Johns Hopkins has completed its purchase of the former Zurich Insurance Co. property in North Baltimore for $15 million and plans to take possession today.
Brian Dembeck, executive director of Johns Hopkins Real Estate, said Hopkins plans to begin this spring to modify 415,000 square feet of office space on the property for use by more than 900 Hopkins employees who will move there in phases. He said the renovation would be a multimillion-dollar project, but he didn't give a specific figure.
"We will start some of the renovations just about immediately," he said.
FSK Land Corp., a nonprofit entity owned jointly by the Johns Hopkins University and the Johns Hopkins Health System, acquired the property at Keswick Road and 40th Street. The property, with two large buildings and a garage for 1,088 cars, was vacated last October by Zurich, which consolidated its operations in Baltimore County.
Officials disclosed in December that Hopkins was planning to buy the 11-acre parcel to consolidate employees from other locations who work in finance, data processing and other services — a move expected to help stabilize the surrounding area and boost neighboring businesses.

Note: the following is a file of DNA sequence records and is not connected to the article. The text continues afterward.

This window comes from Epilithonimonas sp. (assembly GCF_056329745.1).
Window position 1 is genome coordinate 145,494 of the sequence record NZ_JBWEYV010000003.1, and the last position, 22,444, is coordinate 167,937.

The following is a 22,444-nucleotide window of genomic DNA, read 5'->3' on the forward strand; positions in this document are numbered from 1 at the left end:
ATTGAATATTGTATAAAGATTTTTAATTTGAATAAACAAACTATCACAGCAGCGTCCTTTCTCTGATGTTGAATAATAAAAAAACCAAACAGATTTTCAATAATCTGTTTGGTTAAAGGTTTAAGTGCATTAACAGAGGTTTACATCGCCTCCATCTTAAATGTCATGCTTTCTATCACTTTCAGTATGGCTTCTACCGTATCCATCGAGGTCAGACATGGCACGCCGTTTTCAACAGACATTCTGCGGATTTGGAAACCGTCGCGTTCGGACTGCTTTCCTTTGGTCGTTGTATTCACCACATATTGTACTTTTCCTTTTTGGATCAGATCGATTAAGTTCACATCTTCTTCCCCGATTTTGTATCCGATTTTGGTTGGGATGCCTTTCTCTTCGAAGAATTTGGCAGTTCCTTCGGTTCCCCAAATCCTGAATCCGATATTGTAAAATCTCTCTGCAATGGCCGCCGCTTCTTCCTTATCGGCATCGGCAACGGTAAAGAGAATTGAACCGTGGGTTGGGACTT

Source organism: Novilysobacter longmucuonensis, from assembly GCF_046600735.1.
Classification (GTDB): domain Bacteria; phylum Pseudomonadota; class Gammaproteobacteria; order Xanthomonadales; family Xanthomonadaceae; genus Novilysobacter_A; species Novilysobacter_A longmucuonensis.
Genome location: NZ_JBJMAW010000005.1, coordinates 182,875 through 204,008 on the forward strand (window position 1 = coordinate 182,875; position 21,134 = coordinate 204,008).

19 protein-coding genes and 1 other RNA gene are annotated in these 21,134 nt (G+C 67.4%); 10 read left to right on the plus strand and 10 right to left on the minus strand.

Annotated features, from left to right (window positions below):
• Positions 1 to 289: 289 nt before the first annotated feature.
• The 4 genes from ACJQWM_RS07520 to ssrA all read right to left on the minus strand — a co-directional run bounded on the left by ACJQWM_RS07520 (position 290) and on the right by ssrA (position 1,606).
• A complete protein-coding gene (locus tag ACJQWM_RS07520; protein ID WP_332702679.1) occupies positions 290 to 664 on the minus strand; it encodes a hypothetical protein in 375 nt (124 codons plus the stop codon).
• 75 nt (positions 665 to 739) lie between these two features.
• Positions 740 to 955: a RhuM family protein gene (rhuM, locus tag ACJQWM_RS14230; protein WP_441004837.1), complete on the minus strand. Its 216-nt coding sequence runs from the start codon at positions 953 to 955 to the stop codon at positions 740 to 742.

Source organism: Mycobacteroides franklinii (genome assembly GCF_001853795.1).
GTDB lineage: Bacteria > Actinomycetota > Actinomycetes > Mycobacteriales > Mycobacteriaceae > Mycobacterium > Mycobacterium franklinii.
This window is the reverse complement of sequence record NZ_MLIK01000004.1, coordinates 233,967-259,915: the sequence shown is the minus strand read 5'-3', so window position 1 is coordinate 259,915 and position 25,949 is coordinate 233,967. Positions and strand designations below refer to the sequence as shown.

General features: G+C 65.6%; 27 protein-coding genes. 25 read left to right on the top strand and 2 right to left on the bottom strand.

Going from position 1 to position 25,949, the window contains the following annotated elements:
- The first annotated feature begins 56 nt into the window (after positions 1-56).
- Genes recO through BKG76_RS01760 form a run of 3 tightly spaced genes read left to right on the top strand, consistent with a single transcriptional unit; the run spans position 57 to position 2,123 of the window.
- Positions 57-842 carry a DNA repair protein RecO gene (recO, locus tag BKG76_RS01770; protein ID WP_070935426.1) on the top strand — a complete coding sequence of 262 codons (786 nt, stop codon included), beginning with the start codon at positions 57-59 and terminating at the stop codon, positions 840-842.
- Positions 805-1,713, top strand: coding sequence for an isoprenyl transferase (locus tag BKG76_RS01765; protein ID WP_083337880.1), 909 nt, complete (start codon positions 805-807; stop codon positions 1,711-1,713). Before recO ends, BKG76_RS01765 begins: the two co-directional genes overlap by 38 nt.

The first wave of 375 employees is expected to move in this fall from the Johns Hopkins Bayview campus in East Baltimore. They will be employees of Hopkins' Patient Financial Services arm, which is responsible for billing inpatients treated at Hopkins medical facilities. By this time next year, Dembeck said, he anticipates that 911 Hopkins employees will be working at the former Zurich property.
Dembeck said the building's exterior won't be changed much but that interior spaces will be renovated, a project being planned by architecture firm Design Collective of Baltimore. He said Hopkins does not have a new name for the property yet.
The Zurich parcel is Hopkins' second major acquisition of a North Baltimore property in less than a year. It paid $12.5 million last May for a vacant 1.3-acre parcel in the 3200 block of St. Paul Street for future development. A development team had planned to build a luxury apartment project called the Olmsted there but never moved ahead with construction.